The Sweetwater 420 5K had three features that I love in a race:
1.) Late morning start time (11 a.m.)
2.) Great intown route (which I could bike to)
3.) Beer after the race (who doesn’t love beer?)
And it was a fun race. The weather was sunny and slightly warm and the route was enjoyable. The Sweetwater 420 Fest bills itself as an eco-conscience event with the tag line “We’re here for a good time. She’s here for a long time.” wrapped around an image of planet earth. Like a lot of people these days, I strive to be environmentally responsible. However, I felt certain aspects of the race could have been more eco-friendly.
Here are my ideas on making the Sweetwater 420 5K a greener event:
No water stations Waxed-coated water cups littered the street at the two water stations along the route. For a 5K, there’s really no need for hydration stations – especially for a race hosted in April where heat is not an issue. Wax-coated cups cannot be recycled. Instead, hand out plastic water bottles at the finish line.
Reduce trash - Sell beer in commemorative mugs While music is a big part of the fest, the real star is Sweetwater’s beer. And lots of it is sold at the event in plastic cups. The recyclable cups proudly promote being made from plant-based plastics, yet I saw a lot of them dumped in waste bins designated for trash instead of the recycling bins. Let’s face it -- people under the influence of beer don’t always make the best decisions. Instead of serving each beer in a new plastic cup, sell the first beer in a commemorative mug (for $2 or $3 more) and refills for $6 each. The result will raise more money for community organizations and reduce festival trash.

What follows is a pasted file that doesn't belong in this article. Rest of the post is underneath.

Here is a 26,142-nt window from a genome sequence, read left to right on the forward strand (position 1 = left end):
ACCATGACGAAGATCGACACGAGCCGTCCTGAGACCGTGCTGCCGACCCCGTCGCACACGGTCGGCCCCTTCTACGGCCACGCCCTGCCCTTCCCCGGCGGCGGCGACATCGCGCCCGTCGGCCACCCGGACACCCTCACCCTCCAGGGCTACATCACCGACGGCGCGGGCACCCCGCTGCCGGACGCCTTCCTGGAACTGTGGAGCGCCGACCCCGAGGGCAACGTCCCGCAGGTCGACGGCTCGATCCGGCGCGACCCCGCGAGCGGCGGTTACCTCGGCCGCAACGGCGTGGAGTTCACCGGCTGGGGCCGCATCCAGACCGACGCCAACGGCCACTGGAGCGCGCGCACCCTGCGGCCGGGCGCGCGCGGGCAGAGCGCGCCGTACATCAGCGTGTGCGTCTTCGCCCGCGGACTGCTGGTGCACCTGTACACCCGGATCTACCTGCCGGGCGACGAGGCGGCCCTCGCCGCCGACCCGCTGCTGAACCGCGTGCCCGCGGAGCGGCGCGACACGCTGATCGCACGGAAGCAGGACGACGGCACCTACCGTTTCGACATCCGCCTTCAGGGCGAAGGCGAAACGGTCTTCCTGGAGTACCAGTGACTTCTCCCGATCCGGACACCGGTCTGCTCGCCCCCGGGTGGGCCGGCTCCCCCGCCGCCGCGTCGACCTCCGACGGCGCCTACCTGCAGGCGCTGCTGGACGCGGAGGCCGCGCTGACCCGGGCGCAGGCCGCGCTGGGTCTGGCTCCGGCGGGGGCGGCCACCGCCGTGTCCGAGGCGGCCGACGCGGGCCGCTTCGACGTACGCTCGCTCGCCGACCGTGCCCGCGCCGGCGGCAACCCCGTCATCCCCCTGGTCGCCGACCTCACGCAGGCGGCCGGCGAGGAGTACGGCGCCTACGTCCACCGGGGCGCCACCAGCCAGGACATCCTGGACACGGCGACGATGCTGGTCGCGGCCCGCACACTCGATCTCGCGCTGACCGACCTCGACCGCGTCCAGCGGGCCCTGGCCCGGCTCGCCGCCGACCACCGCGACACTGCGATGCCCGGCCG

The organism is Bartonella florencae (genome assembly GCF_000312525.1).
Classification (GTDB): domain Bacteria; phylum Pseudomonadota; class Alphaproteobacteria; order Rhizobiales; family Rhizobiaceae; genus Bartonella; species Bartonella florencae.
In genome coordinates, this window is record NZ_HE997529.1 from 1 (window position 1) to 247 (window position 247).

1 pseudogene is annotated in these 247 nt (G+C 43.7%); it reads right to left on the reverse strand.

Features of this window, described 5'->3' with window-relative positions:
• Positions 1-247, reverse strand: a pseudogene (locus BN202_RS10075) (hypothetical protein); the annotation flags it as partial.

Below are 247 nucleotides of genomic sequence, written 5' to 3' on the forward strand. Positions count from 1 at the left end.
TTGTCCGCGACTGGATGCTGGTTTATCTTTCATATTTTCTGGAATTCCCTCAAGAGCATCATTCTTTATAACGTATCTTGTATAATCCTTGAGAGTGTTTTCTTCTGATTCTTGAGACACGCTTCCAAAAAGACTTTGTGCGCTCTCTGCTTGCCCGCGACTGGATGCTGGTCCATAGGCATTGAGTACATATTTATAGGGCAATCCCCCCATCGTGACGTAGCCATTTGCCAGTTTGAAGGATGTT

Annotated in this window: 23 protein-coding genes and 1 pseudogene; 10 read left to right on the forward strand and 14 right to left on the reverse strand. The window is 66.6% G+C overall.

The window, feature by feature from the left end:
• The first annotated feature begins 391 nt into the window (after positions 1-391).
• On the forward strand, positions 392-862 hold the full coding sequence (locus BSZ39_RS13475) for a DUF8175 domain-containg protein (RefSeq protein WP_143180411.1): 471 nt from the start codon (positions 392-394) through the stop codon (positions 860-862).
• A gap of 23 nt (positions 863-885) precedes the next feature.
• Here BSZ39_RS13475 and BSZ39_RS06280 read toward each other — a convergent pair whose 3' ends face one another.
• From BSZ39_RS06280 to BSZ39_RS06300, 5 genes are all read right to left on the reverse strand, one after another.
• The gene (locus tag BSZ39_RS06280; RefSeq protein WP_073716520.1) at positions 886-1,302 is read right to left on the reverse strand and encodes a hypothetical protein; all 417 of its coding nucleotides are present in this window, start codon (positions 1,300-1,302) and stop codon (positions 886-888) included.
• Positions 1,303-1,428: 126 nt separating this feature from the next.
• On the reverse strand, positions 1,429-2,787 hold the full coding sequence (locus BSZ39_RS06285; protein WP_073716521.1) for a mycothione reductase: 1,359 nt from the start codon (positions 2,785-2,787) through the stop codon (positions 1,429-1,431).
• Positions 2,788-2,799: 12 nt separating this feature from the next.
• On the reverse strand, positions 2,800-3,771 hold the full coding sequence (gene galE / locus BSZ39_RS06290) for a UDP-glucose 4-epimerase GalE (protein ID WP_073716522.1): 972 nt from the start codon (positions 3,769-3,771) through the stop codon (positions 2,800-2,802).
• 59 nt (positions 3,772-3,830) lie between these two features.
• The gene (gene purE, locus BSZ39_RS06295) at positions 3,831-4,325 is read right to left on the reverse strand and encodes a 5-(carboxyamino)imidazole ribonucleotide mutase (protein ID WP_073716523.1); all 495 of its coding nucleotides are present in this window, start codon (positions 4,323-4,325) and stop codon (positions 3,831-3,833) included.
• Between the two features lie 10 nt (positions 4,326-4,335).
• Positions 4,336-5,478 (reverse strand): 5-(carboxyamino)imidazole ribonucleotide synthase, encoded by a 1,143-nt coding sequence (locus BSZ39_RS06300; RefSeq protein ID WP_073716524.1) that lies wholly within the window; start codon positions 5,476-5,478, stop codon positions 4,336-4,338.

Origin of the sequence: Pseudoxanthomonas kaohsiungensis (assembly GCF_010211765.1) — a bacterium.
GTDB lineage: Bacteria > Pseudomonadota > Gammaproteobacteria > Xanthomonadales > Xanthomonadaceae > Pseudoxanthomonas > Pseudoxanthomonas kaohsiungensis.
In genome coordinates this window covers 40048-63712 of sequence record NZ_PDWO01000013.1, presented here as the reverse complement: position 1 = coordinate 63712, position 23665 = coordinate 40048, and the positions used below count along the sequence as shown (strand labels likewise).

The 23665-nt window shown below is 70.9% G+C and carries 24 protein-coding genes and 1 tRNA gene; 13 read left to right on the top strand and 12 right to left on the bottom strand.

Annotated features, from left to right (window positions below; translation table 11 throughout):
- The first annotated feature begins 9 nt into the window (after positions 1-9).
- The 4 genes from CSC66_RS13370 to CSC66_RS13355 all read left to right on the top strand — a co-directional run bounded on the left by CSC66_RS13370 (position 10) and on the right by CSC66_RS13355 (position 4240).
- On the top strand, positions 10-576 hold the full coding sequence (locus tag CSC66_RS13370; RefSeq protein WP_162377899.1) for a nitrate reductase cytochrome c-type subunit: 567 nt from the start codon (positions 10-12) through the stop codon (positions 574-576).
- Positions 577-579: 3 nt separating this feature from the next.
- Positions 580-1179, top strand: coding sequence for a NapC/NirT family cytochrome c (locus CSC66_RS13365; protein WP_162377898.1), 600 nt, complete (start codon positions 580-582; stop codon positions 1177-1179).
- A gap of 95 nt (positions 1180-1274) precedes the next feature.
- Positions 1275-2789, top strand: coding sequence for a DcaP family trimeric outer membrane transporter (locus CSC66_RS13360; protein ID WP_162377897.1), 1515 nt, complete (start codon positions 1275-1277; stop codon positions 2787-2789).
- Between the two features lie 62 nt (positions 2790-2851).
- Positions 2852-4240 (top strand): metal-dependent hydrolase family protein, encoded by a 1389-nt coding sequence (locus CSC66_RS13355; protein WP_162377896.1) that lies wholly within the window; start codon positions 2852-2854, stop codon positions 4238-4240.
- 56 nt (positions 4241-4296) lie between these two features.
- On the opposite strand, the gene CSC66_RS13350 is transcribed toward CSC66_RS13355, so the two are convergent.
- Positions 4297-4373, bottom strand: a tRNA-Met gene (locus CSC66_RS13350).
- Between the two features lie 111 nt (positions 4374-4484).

Offer a compost bin for banana peels At the end of the race, runners were offered bananas and bagels while they waited to get their festival wrist bands. With 2,000 runners, that produces a lot of banana peels. Instead of throwing food trash in a waste bin, why not offer the option of a compost bin? The compost could be used to fertilize the landscape around Candler Park.
Overall, this is a fun event and I’m glad a local company like Sweetwater is an advocate for conservation. I plan to share my ideas with the folks at Sweetwater and I’ll let you know what I hear back from them.
UPDATE 5/9/2011: Both the Candler Park Neighborhood Organization and Sweetwater provided feedback on my ideas which I shared in a new blog post.
Here’s the 5K route from yesterday’s race:
• Start on McClendon Avenue (by Epworth United Methodist Church)
• Head west, running past Candler Park
• Turn right on Euclid Terrace
• Veer right onto Euclid Avenue
• Turn left on Fairview Avenue
• Turn right on S. Ponce de Leon Avenue
• Turn right on Fairview Avenue
• Turn left on Oakdale Road
• Turn left on North Avenue
• Turn right on Candler Park Drive
• Turn right on Benning Place
• Turn left on Oakdale Road
• Turn left on McClendon Avenue
• Turn left on Candler Park Drive
• Finish at the corner of Miller Avenue and Candler Park Drive